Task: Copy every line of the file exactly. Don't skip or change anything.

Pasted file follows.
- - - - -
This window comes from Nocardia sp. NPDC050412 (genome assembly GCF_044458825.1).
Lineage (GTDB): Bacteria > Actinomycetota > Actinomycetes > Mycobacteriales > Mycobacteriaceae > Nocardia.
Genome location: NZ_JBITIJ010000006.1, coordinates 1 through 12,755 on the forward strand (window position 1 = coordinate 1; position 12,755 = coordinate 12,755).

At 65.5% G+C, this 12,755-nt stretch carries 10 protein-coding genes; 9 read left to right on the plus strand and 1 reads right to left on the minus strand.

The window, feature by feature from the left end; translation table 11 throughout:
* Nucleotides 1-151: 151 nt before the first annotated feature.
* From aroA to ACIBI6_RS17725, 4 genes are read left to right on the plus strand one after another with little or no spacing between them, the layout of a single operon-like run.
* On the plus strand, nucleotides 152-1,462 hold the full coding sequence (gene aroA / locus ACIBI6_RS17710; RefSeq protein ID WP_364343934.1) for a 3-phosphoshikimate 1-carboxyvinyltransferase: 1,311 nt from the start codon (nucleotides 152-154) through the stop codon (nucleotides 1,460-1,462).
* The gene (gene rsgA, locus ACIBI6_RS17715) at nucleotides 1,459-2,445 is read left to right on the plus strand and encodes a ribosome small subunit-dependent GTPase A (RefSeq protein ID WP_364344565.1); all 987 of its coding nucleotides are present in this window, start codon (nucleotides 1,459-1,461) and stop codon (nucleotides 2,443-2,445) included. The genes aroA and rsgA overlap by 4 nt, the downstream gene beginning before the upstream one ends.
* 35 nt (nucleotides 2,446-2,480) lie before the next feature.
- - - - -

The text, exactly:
This window comes from Nocardia sp. NPDC050412 (genome assembly GCF_044458825.1).
Lineage (GTDB): Bacteria > Actinomycetota > Actinomycetes > Mycobacteriales > Mycobacteriaceae > Nocardia.
Genome location: NZ_JBITIJ010000006.1, coordinates 1 through 12,755 on the forward strand (window position 1 = coordinate 1; position 12,755 = coordinate 12,755).

At 65.5% G+C, this 12,755-nt stretch carries 10 protein-coding genes; 9 read left to right on the plus strand and 1 reads right to left on the minus strand.

The window, feature by feature from the left end; translation table 11 throughout:
* Nucleotides 1-151: 151 nt before the first annotated feature.
* From aroA to ACIBI6_RS17725, 4 genes are read left to right on the plus strand one after another with little or no spacing between them, the layout of a single operon-like run.
* On the plus strand, nucleotides 152-1,462 hold the full coding sequence (gene aroA / locus ACIBI6_RS17710; RefSeq protein ID WP_364343934.1) for a 3-phosphoshikimate 1-carboxyvinyltransferase: 1,311 nt from the start codon (nucleotides 152-154) through the stop codon (nucleotides 1,460-1,462).
* The gene (gene rsgA, locus ACIBI6_RS17715) at nucleotides 1,459-2,445 is read left to right on the plus strand and encodes a ribosome small subunit-dependent GTPase A (RefSeq protein ID WP_364344565.1); all 987 of its coding nucleotides are present in this window, start codon (nucleotides 1,459-1,461) and stop codon (nucleotides 2,443-2,445) included. The genes aroA and rsgA overlap by 4 nt, the downstream gene beginning before the upstream one ends.
* 35 nt (nucleotides 2,446-2,480) lie before the next feature.